Got Summer Reading? Check out TJ’s Alumni Novelists
“Smart, incisive, and fast-paced, The Partner Track is a sparklingly readable look at the inner workings of a Wall Street law firm — from the vantage point of a brainy, beautiful and self-doubting Asian-American associate. Wan has the remarkable ability to make you feel as if ‘you are there’ — inside the law firm, inside protagonist Ingrid Yung’s head. I did not want to put this book down.”
-Susan Cain, New York Times best-selling author of QUIET: The Power of Introverts in a World That Can’t Stop Talking
Helen Wan, TJ ’91, is author of The Partner Track, the story of a young Asian-American woman competing for partnership at a powerful law firm. After graduating from Amherst College and UVA Law School, she practiced law in New York City for over fifteen years. Like her novel’s protagonist, she is Asian-American and her first job as a lawyer was at a large New York law firm (Paul, Weiss), but her novel isn’t autobiographical.
Ms. Wan left the large firm for a media and entertainment firm and then became Associate General Counsel at The Time Inc. division of Time Warner, where she worked until deciding to leave the law to become a full-time novelist and raise her son, Alex, now three. In contrast, the novel’s protagonist, Ingrid Yung, remained on “the partner track” at her firm, encountering racial and gender bias and her own doubts along the way.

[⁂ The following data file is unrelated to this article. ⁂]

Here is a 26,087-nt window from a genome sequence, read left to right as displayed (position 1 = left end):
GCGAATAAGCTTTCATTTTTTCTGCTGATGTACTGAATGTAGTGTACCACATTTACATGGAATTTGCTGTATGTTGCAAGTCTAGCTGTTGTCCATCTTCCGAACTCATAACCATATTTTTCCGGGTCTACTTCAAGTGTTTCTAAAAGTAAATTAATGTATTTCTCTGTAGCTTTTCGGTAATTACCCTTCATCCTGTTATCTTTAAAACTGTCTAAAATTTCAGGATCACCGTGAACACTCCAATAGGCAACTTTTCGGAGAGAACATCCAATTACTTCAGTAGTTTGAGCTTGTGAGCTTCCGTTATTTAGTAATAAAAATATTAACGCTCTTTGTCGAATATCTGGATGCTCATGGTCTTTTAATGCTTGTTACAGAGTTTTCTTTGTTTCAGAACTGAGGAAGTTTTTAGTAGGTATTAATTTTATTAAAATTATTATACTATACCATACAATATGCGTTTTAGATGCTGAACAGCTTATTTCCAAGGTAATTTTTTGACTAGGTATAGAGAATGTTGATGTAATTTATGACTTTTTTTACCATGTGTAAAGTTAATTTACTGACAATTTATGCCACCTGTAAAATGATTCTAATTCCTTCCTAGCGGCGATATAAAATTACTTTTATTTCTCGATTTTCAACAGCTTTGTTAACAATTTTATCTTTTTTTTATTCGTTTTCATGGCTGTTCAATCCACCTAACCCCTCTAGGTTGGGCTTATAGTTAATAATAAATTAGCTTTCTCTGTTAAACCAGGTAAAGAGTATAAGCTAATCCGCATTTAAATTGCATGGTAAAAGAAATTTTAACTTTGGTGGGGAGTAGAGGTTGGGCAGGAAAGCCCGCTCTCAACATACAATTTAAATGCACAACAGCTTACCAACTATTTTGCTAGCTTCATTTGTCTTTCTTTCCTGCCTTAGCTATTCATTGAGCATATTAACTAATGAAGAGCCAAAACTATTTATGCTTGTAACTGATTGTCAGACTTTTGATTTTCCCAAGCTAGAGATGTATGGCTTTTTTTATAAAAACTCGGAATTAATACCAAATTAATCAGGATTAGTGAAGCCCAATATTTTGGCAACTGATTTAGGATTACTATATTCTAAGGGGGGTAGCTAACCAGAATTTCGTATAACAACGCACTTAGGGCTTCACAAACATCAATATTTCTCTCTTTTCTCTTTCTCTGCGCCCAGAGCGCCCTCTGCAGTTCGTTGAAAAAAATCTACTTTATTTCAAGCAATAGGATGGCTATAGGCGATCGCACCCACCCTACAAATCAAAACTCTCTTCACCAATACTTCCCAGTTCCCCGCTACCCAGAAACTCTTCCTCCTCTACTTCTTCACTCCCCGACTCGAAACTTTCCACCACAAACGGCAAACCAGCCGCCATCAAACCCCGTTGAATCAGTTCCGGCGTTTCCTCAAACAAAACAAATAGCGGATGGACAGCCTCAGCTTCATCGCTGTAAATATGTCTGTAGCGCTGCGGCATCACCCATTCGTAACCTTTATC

Originally planning to write a series of essays commenting on race, class, and gender in corporate America, an agent convinced her to try fiction. She took a fiction workshop, and two agents, three rewrites, and twelve years later, she sold her book to St. Martin’s Press. After her novel’s unusually successful debut, Wan was profiled in a cover story in the Washington Post. She has written for CNN, The Daily Beast, The Huffington Post, and others and is a sought-after speaker at universities and businesses – including law firms – and at leadership events around the country, where she addresses such topics as how women and people of color experience the career ladder and how employers can achieve a more inclusive workplace. Her book is being used as course material in law school and college classrooms.
“A heartwarming and uproariously funny debut.”
J. Courtney Sullivan, New York Times best-selling author of Commencement, Maine, and The Engagements.
Another lawyer-turned-novelist who graduated from UVA Law School, Amy FitzHenry, TJ ’01, published her debut novel, Cold Feet, in September 2015. The novel’s protagonist, Emma Moon, also a lawyer, is one week from her wedding day when she decides to locate her estranged father, setting off a chain of events that opens up her past and causes her to question her future.
After law school, FitzHenry spent five years as a litigator in the Los Angeles-based firm Quinn Emanuel. She is currently living in LA and serving as the Senior Legal Counsel for the global men’s health charity, the Movember Foundation.